Thank you for these provocative thoughts, Kris.

    Reply
    • Kris Camealy

      It’s a funny tension to me, Kelli, because the risk is there, but yet I know and believe He is all GOOD, I know my own desires are not always trustworthy, and because my expectations are sometimes sketchy, the disappointment I risk is of my own design (knowingly or unknowingly) he never fails me, and even when He answers my awkward doubt-dunked prayers, any shred if disappointment of anxiety I feel over the outcome is never because He has failed to give, but only because I have failed to open my hands to receive, to accept the gifts as He determines them, rather than how I imagine they should look. Oh, my, how I am so neck deep in learning this right now… I am not even sure if my thoughts make sense–I am so very close to it, maybe too close for proper perspective… thanks for encouraging me, Kelli. Love you.

      Reply
  6. Thomas Mason

    I had never thought about this, Kris. It’s interesting how the folding of hands for prayer has been a learned behavior for years. It’s interesting as well that by opening our hands we come to God expectantly. Thanks for such an interesting take on something that we do without much thought.

    Reply
    • Kris Camealy

      Thanks for chiming in here, Thomas. I hadn’t thought about it much either. Funny, eh? How many things do we do without thinking, or noticing? I’m always grateful when God causes me to LOOK. Thanks, friend.

      Reply
  7. Shelly Miller

    I love how you’ve made us think about the posture of prayer differently Kris. As a spiritual mutt, I’ve experienced the gamut, from interlaced fist to open surrender. It’s all about the heart, isn’t it? That is the posture that matters most. May we reflect our inner freedom on the outside and inspire others to embrace it.

    Reply
    • Kris Camealy

      It IS about the heart, Shelly. For me, because I am an extrovert perhaps, my body posture often reflects the stance of my heart–though this may not be true for all. I wear my heart on my sleeve and so my clenched hands are an absolute reflection if my insides. I’m learning to pray differently in both body and spirit. God is gentle and patient in His prompting.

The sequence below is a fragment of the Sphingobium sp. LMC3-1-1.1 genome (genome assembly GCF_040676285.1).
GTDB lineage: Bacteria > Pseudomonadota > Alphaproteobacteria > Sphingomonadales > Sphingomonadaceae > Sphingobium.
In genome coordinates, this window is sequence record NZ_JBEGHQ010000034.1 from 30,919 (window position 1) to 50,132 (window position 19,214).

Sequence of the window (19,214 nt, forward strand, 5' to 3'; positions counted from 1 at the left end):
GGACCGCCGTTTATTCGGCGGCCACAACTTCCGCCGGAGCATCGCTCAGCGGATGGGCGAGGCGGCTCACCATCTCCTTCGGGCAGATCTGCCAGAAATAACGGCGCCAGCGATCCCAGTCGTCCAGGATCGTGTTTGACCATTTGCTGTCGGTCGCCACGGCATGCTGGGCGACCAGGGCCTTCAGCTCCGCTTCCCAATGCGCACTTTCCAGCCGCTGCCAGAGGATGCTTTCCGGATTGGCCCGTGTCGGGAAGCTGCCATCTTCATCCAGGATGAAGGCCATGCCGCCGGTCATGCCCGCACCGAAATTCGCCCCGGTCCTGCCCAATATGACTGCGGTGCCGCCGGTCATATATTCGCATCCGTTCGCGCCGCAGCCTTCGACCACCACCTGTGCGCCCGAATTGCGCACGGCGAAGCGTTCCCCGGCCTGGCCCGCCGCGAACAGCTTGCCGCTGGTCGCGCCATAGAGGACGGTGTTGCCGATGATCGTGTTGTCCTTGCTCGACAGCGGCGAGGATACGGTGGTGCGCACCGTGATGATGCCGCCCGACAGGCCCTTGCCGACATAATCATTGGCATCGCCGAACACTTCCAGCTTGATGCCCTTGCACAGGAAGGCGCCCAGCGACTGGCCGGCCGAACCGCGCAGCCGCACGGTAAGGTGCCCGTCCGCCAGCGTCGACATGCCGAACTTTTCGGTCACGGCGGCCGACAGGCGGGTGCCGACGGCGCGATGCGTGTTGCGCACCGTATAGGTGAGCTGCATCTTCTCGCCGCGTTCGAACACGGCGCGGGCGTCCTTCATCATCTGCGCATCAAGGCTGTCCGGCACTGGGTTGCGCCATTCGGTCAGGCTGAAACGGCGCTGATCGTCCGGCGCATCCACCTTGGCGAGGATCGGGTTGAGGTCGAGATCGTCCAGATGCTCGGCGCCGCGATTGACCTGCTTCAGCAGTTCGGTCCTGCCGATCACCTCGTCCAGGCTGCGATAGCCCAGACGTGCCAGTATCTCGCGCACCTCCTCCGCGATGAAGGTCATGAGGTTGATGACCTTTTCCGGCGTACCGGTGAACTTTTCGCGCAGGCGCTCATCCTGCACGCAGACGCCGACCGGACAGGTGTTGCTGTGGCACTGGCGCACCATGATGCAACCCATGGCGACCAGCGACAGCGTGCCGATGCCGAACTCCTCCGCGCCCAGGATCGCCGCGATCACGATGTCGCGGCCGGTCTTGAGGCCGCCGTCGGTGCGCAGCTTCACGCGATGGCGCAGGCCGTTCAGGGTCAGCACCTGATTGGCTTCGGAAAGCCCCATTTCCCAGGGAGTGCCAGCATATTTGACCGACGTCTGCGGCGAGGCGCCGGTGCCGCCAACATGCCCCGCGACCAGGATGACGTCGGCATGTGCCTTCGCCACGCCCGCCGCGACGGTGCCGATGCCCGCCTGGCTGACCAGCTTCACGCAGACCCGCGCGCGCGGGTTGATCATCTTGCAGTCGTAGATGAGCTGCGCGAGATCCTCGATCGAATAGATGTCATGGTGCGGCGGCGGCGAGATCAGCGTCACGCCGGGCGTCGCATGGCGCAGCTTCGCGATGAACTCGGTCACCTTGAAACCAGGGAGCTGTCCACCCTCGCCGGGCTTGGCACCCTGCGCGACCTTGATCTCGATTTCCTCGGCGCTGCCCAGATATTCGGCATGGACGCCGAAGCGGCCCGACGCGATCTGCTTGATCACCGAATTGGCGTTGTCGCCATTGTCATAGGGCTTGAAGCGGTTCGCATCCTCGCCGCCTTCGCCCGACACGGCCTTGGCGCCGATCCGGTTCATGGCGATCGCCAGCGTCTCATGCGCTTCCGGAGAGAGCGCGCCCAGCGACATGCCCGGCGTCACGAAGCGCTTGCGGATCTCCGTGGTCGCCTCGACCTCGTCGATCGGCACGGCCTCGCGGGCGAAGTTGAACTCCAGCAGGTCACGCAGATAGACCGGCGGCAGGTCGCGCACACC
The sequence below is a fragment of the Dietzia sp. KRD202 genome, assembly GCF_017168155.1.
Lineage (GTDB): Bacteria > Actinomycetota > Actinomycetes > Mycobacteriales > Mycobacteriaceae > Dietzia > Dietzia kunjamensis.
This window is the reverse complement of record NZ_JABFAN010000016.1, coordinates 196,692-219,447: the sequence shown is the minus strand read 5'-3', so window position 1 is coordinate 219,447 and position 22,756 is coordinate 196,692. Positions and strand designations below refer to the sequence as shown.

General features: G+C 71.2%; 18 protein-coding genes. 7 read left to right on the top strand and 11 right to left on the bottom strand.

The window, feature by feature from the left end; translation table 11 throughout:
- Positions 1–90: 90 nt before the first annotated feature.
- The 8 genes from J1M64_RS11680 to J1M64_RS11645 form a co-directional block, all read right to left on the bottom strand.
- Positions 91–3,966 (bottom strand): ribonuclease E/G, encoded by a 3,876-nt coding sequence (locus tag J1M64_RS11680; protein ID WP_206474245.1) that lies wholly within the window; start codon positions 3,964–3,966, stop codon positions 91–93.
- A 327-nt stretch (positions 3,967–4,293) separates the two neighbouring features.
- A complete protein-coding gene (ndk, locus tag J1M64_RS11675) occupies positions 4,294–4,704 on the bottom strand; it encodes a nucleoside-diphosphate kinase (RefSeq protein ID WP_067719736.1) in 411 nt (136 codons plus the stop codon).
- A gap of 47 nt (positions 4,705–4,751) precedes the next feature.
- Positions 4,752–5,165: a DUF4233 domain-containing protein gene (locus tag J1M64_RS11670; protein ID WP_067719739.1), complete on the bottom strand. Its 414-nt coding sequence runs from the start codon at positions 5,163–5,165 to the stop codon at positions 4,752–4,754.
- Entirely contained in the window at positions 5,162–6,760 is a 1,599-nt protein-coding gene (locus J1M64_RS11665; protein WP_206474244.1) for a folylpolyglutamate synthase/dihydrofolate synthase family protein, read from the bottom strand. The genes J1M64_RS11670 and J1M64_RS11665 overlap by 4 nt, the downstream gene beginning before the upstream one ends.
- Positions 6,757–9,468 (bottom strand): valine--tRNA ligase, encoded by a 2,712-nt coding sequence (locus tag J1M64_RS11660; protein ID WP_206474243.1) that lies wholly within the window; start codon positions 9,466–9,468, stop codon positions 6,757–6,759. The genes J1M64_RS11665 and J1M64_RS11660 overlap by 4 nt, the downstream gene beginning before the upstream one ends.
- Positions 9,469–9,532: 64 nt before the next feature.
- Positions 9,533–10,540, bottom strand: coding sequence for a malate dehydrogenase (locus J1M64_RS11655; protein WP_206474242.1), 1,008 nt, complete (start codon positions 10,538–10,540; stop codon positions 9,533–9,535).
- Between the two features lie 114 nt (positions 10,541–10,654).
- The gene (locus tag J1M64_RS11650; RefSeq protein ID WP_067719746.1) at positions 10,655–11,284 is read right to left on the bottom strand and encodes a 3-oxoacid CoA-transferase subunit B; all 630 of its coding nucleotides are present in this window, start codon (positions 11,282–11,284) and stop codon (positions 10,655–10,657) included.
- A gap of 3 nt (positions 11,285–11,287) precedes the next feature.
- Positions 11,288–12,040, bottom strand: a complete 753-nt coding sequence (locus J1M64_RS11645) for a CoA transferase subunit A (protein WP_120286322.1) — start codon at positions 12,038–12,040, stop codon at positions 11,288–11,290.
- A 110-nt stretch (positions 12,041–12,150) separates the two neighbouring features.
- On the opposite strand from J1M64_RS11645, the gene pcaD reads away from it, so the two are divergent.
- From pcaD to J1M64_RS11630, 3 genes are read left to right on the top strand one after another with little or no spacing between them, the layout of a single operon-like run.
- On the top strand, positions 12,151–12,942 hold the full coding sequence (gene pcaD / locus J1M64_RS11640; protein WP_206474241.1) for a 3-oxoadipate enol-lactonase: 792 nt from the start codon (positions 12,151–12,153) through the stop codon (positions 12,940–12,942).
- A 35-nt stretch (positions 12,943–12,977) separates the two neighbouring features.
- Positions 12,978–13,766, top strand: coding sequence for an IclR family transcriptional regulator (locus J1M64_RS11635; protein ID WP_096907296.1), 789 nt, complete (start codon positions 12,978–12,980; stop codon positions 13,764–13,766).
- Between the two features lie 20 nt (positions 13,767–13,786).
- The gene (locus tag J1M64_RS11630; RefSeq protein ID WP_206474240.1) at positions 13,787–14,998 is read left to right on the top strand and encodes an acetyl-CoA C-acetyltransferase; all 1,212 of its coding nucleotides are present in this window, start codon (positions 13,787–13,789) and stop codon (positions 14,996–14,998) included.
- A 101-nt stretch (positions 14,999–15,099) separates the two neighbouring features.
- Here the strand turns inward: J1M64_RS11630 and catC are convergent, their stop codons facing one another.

Reply
  8. Ashley Tolins Larkin

    I’ve been thinking much about the position of hands lately, Kris…and what my heart is saying when I’m clenched or open. This is a beautiful telling of expectancy vs. defense, of really a heart turned open.
    I understand what you’re talking about — that kind of vulnerability in prayer that is going to be different and call something different forth from our insides and maybe outsides too. I want to grow in my prayer life, really I do. This helps me think about it another way. And these photos, friend — oh, such honest sweetness.

    Reply
    • Kris Camealy

      Praying He would grow us both, Ashley. He already is–even now. May we find comfort in that truth, as we wrestle with learning to really pray. Xo

      Reply
  9. Kimberlee Conway Ireton

    Oh, yes. Hands open to receive whatever God gives. Thank you, Kris! in my own season of expectancy, it’s so hard to keep hands open, to say, Thy will be done, whatever that is, big or small, or something in between. Thanks for this beautiful reminder to, literally, hold my hands open when I pray.

    Reply
    • Kris Camealy

      Learning it with you, Kimberlee. It feels different to pray this way, and even as I keep trying, I find it really hard to open my hands. The hope that it takes to believe in good things from God, even though I know He has blessed me all of my life with so many good things… it’s still hard, and I am very much an Israelite in the desert. So quick to forget His goodness, so tempted to believe He has only brought me this far to abandon me… God, help my unbelief.

      Reply
  10. bluecottonmemory

    I remember making my first communion – and it was important which thumb was on top in the clasping of hands. I never could remember which was the right way. Then later, when I’d asked God to show me to love Him like I did when I was little, He led me to a place where people threw their hands up on praise and worship and I didn’t know about that – and I’d told my friends I wasn’t going to throw them up unless He threw them up. One Sunday, my palms burned until I raised them. Every time I brought them down, they burned – and He taught me about this raising of the hands – and all the scriptures that admonish us to do so:) It is a journey – this throwing it all in the for Lord:)

    Reply
    • Kris Camealy

      what a tender memory. I too remember learning the whole thing about which hand went where for my first communion. I think I probably still get it wrong each week when I cup my hands at the rail. But I’m okay with that. That was a very long time ago…. So glad you joined us here in the comments. Bless you, as you continue to go all in for Him! Beautiful!

      Reply

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on re-learning how to pray

by KrisCamealy time to read: 2 min